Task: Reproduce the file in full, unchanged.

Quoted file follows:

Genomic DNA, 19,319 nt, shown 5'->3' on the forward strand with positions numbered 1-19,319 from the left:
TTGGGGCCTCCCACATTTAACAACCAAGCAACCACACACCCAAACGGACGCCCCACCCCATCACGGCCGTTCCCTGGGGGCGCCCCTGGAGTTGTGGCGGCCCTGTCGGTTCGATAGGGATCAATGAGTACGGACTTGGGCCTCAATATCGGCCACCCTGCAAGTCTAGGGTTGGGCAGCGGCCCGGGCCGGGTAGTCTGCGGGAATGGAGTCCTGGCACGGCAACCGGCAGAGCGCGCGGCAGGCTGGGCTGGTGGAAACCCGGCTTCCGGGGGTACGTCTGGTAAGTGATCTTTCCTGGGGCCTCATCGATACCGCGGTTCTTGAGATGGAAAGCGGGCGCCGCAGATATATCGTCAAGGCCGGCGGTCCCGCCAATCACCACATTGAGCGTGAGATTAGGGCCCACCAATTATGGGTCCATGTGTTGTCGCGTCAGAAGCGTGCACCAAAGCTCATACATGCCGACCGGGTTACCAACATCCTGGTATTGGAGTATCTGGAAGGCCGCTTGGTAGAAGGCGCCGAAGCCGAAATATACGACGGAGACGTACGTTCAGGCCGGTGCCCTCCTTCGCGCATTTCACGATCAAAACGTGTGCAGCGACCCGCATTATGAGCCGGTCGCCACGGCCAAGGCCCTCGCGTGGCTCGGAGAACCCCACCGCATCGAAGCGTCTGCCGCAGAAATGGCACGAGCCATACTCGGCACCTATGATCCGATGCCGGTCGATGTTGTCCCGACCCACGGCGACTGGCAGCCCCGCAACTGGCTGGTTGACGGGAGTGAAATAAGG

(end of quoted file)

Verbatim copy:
Genomic DNA, 19,319 nt, shown 5'->3' on the forward strand with positions numbered 1-19,319 from the left:
TTGGGGCCTCCCACATTTAACAACCAAGCAACCACACACCCAAACGGACGCCCCACCCCATCACGGCCGTTCCCTGGGGGCGCCCCTGGAGTTGTGGCGGCCCTGTCGGTTCGATAGGGATCAATGAGTACGGACTTGGGCCTCAATATCGGCCACCCTGCAAGTCTAGGGTTGGGCAGCGGCCCGGGCCGGGTAGTCTGCGGGAATGGAGTCCTGGCACGGCAACCGGCAGAGCGCGCGGCAGGCTGGGCTGGTGGAAACCCGGCTTCCGGGGGTACGTCTGGTAAGTGATCTTTCCTGGGGCCTCATCGATACCGCGGTTCTTGAGATGGAAAGCGGGCGCCGCAGATATATCGTCAAGGCCGGCGGTCCCGCCAATCACCACATTGAGCGTGAGATTAGGGCCCACCAATTATGGGTCCATGTGTTGTCGCGTCAGAAGCGTGCACCAAAGCTCATACATGCCGACCGGGTTACCAACATCCTGGTATTGGAGTATCTGGAAGGCCGCTTGGTAGAAGGCGCCGAAGCCGAAATATACGACGGAGACGTACGTTCAGGCCGGTGCCCTCCTTCGCGCATTTCACGATCAAAACGTGTGCAGCGACCCGCATTATGAGCCGGTCGCCACGGCCAAGGCCCTCGCGTGGCTCGGAGAACCCCACCGCATCGAAGCGTCTGCCGCAGAAATGGCACGAGCCATACTCGGCACCTATGATCCGATGCCGGTCGATGTTGTCCCGACCCACGGCGACTGGCAGCCCCGCAACTGGCTGGTTGACGGGAGTGAAATAAGG